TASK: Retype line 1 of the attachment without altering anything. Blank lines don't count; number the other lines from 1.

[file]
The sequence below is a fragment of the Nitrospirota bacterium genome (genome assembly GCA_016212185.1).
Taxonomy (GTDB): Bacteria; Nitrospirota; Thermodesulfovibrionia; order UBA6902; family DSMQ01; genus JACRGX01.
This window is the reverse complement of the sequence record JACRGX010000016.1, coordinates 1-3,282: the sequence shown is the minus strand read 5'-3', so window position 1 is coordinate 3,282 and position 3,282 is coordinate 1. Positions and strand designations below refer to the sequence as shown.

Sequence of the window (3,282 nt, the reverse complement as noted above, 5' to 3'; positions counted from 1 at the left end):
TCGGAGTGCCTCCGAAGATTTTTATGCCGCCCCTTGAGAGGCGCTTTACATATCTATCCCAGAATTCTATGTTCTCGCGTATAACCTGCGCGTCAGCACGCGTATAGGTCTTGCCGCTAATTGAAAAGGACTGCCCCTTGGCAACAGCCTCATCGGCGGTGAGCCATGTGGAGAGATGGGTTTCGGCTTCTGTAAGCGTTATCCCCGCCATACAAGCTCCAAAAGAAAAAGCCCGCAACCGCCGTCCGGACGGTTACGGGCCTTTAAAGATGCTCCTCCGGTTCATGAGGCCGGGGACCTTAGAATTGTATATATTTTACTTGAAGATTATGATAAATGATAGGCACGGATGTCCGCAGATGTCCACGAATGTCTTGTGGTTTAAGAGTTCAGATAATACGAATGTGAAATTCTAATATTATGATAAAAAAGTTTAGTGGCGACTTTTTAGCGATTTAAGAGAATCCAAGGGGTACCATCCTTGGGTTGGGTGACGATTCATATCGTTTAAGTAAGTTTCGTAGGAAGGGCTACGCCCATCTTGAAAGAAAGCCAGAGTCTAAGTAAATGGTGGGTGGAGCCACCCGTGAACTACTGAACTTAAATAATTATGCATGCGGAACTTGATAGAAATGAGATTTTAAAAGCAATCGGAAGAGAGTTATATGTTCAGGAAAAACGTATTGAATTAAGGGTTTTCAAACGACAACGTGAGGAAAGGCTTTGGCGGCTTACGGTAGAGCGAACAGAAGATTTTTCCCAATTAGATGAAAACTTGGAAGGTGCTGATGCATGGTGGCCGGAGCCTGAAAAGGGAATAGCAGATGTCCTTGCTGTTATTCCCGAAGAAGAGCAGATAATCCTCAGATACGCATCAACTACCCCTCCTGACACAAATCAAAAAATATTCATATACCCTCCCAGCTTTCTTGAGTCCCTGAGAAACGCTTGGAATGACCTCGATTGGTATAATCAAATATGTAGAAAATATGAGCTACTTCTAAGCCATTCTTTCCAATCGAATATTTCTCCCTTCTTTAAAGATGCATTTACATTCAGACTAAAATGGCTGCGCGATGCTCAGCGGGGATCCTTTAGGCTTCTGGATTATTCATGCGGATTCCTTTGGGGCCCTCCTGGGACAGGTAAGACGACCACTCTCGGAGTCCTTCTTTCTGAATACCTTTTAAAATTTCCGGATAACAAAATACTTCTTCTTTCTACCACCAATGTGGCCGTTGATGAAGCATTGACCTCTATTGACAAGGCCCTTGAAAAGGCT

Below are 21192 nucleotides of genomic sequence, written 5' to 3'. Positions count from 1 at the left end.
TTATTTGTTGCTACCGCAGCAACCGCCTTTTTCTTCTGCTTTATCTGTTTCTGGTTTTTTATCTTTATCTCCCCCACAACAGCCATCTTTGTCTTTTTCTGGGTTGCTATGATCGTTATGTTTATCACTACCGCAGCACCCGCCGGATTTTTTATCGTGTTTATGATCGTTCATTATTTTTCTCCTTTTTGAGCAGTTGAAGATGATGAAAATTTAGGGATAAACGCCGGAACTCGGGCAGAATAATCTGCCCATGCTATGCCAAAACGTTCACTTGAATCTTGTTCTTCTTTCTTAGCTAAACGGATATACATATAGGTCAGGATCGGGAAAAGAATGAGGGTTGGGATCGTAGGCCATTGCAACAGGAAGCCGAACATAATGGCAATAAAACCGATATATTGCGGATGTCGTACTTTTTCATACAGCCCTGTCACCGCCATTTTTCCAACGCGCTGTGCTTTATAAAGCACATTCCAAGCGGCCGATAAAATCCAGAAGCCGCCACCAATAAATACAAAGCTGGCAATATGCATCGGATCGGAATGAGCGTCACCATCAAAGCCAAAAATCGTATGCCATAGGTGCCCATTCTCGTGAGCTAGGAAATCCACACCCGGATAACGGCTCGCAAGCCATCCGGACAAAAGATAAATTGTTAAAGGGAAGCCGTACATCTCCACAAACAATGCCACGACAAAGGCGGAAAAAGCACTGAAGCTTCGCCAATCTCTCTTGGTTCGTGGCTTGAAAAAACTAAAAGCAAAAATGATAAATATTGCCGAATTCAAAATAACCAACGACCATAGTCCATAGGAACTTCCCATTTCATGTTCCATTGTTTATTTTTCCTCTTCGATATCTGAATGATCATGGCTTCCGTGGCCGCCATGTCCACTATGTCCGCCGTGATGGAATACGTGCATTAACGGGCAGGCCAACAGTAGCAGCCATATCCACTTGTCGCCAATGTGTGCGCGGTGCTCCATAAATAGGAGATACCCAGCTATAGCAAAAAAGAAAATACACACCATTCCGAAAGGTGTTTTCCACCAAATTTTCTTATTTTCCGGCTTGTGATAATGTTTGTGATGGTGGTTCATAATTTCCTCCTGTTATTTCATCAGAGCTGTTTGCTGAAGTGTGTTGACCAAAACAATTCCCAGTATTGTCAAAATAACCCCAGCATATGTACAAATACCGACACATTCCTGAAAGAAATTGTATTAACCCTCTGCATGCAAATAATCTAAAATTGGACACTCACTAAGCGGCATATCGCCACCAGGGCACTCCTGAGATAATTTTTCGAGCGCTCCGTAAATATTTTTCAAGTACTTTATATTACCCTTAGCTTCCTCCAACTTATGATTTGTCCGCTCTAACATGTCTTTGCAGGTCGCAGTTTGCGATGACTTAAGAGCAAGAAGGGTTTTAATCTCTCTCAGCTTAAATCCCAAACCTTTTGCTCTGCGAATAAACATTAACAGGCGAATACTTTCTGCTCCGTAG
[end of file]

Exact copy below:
The sequence below is a fragment of the Nitrospirota bacterium genome (genome assembly GCA_016212185.1).